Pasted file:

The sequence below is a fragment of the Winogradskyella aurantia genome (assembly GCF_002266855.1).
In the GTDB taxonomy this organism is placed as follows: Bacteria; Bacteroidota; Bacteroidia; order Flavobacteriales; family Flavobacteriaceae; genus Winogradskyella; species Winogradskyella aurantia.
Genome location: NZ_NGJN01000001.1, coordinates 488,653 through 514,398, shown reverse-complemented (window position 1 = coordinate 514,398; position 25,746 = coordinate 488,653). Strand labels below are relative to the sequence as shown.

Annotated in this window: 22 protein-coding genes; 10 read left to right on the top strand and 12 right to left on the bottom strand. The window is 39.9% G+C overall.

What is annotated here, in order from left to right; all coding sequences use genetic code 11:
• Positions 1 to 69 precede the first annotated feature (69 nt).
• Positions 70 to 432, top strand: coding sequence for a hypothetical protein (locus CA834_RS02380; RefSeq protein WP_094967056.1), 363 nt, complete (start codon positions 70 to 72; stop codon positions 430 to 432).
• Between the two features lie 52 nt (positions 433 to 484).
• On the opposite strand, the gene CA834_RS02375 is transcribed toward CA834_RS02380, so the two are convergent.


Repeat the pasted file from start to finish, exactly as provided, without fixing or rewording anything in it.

The sequence below is a fragment of the Winogradskyella aurantia genome (assembly GCF_002266855.1).
In the GTDB taxonomy this organism is placed as follows: Bacteria; Bacteroidota; Bacteroidia; order Flavobacteriales; family Flavobacteriaceae; genus Winogradskyella; species Winogradskyella aurantia.
Genome location: NZ_NGJN01000001.1, coordinates 488,653 through 514,398, shown reverse-complemented (window position 1 = coordinate 514,398; position 25,746 = coordinate 488,653). Strand labels below are relative to the sequence as shown.

Annotated in this window: 22 protein-coding genes; 10 read left to right on the top strand and 12 right to left on the bottom strand. The window is 39.9% G+C overall.

What is annotated here, in order from left to right; all coding sequences use genetic code 11:
• Positions 1 to 69 precede the first annotated feature (69 nt).
• Positions 70 to 432, top strand: coding sequence for a hypothetical protein (locus CA834_RS02380; RefSeq protein WP_094967056.1), 363 nt, complete (start codon positions 70 to 72; stop codon positions 430 to 432).
• Between the two features lie 52 nt (positions 433 to 484).
• On the opposite strand, the gene CA834_RS02375 is transcribed toward CA834_RS02380, so the two are convergent.